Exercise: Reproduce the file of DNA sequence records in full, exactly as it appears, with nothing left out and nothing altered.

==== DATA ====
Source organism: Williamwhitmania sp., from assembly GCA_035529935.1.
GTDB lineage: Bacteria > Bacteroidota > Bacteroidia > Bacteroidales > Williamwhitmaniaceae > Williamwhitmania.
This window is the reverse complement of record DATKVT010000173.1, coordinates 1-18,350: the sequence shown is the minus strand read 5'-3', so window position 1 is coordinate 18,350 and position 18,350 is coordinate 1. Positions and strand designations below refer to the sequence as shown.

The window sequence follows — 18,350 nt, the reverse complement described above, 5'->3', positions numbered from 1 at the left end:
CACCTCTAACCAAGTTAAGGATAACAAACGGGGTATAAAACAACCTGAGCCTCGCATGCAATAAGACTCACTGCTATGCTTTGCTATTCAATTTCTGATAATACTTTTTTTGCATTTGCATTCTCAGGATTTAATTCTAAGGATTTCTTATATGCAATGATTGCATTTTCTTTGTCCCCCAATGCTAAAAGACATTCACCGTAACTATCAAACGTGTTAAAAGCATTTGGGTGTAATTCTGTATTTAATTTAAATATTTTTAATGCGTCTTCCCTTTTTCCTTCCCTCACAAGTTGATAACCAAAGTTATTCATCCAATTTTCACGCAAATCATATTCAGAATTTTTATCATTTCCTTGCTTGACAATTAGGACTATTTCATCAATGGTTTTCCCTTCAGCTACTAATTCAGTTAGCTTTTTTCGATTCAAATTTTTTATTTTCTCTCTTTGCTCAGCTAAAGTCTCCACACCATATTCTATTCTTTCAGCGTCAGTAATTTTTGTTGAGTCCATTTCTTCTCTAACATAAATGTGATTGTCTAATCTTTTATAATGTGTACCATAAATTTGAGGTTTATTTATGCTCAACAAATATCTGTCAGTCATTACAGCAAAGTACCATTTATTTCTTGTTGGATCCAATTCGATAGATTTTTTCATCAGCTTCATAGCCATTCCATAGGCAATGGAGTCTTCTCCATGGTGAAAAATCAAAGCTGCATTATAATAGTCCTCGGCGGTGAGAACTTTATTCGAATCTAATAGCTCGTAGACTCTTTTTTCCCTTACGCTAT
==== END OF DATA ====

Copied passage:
Source organism: Williamwhitmania sp., from assembly GCA_035529935.1.
GTDB lineage: Bacteria > Bacteroidota > Bacteroidia > Bacteroidales > Williamwhitmaniaceae > Williamwhitmania.
This window is the reverse complement of record DATKVT010000173.1, coordinates 1-18,350: the sequence shown is the minus strand read 5'-3', so window position 1 is coordinate 18,350 and position 18,350 is coordinate 1. Positions and strand designations below refer to the sequence as shown.

The window sequence follows — 18,350 nt, the reverse complement described above, 5'->3', positions numbered from 1 at the left end:
CACCTCTAACCAAGTTAAGGATAACAAACGGGGTATAAAACAACCTGAGCCTCGCATGCAATAAGACTCACTGCTATGCTTTGCTATTCAATTTCTGATAATACTTTTTTTGCATTTGCATTCTCAGGATTTAATTCTAAGGATTTCTTATATGCAATGATTGCATTTTCTTTGTCCCCCAATGCTAAAAGACATTCACCGTAACTATCAAACGTGTTAAAAGCATTTGGGTGTAATTCTGTATTTAATTTAAATATTTTTAATGCGTCTTCCCTTTTTCCTTCCCTCACAAGTTGATAACCAAAGTTATTCATCCAATTTTCACGCAAATCATATTCAGAATTTTTATCATTTCCTTGCTTGACAATTAGGACTATTTCATCAATGGTTTTCCCTTCAGCTACTAATTCAGTTAGCTTTTTTCGATTCAAATTTTTTATTTTCTCTCTTTGCTCAGCTAAAGTCTCCACACCATATTCTATTCTTTCAGCGTCAGTAATTTTTGTTGAGTCCATTTCTTCTCTAACATAAATGTGATTGTCTAATCTTTTATAATGTGTACCATAAATTTGAGGTTTATTTATGCTCAACAAATATCTGTCAGTCATTACAGCAAAGTACCATTTATTTCTTGTTGGATCCAATTCGATAGATTTTTTCATCAGCTTCATAGCCATTCCATAGGCAATGGAGTCTTCTCCATGGTGAAAAATCAAAGCTGCATTATAATAGTCCTCGGCGGTGAGAACTTTATTCGAATCTAATAGCTCGTAGACTCTTTTTTCCCTTACGCTAT